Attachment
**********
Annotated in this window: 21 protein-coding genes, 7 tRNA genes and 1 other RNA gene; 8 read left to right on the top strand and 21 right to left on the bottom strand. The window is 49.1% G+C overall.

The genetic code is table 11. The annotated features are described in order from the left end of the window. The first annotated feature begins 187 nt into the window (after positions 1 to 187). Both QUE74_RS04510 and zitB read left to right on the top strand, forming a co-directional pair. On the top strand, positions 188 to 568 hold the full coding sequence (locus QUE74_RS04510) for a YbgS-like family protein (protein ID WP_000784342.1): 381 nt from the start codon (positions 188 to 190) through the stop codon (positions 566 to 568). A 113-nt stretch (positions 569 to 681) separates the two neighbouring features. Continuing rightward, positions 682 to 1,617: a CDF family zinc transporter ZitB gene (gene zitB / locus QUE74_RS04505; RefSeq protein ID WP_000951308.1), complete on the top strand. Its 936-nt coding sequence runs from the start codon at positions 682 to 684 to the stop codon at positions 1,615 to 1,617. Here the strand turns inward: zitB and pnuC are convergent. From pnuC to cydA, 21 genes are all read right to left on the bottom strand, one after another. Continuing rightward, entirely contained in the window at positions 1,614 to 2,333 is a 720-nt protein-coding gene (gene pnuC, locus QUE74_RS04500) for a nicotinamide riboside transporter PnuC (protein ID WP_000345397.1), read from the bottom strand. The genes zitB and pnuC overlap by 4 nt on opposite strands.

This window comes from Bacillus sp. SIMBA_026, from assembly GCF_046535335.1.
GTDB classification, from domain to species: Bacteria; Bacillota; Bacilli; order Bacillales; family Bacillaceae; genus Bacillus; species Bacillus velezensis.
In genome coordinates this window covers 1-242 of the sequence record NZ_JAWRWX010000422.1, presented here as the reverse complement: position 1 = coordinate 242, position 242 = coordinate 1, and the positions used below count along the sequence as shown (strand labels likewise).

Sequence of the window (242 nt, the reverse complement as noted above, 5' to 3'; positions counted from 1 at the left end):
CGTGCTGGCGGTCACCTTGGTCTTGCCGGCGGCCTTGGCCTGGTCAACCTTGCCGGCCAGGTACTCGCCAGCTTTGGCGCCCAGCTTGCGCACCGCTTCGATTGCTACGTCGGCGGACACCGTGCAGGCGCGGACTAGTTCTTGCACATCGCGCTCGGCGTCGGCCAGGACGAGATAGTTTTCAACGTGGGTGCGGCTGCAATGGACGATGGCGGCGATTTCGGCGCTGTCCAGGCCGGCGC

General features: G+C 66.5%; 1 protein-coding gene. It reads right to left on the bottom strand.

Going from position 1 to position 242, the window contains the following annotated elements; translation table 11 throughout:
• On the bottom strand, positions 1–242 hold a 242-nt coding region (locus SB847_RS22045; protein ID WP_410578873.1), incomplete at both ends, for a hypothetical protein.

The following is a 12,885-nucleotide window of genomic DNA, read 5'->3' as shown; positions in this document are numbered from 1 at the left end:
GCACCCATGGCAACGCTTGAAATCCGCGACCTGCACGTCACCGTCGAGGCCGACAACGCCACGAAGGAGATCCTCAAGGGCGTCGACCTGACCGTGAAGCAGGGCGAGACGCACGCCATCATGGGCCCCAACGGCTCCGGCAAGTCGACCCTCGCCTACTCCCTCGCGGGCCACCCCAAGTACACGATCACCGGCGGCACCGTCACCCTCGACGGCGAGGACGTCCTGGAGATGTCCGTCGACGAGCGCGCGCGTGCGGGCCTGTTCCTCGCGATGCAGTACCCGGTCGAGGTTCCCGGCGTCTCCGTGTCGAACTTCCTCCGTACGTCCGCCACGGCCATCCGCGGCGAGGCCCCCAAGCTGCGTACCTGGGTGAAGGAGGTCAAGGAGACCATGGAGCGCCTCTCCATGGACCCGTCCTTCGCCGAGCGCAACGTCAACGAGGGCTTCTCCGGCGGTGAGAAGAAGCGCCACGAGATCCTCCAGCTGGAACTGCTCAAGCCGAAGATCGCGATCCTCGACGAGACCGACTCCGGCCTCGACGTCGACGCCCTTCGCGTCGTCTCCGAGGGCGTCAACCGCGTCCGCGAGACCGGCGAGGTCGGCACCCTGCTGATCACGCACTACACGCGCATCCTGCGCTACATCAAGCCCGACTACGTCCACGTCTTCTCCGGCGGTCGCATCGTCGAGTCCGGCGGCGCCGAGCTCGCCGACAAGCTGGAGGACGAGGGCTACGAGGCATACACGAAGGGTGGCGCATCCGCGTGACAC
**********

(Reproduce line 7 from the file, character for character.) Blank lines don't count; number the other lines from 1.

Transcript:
CGTGCTGGCGGTCACCTTGGTCTTGCCGGCGGCCTTGGCCTGGTCAACCTTGCCGGCCAGGTACTCGCCAGCTTTGGCGCCCAGCTTGCGCACCGCTTCGATTGCTACGTCGGCGGACACCGTGCAGGCGCGGACTAGTTCTTGCACATCGCGCTCGGCGTCGGCCAGGACGAGATAGTTTTCAACGTGGGTGCGGCTGCAATGGACGATGGCGGCGATTTCGGCGCTGTCCAGGCCGGCGC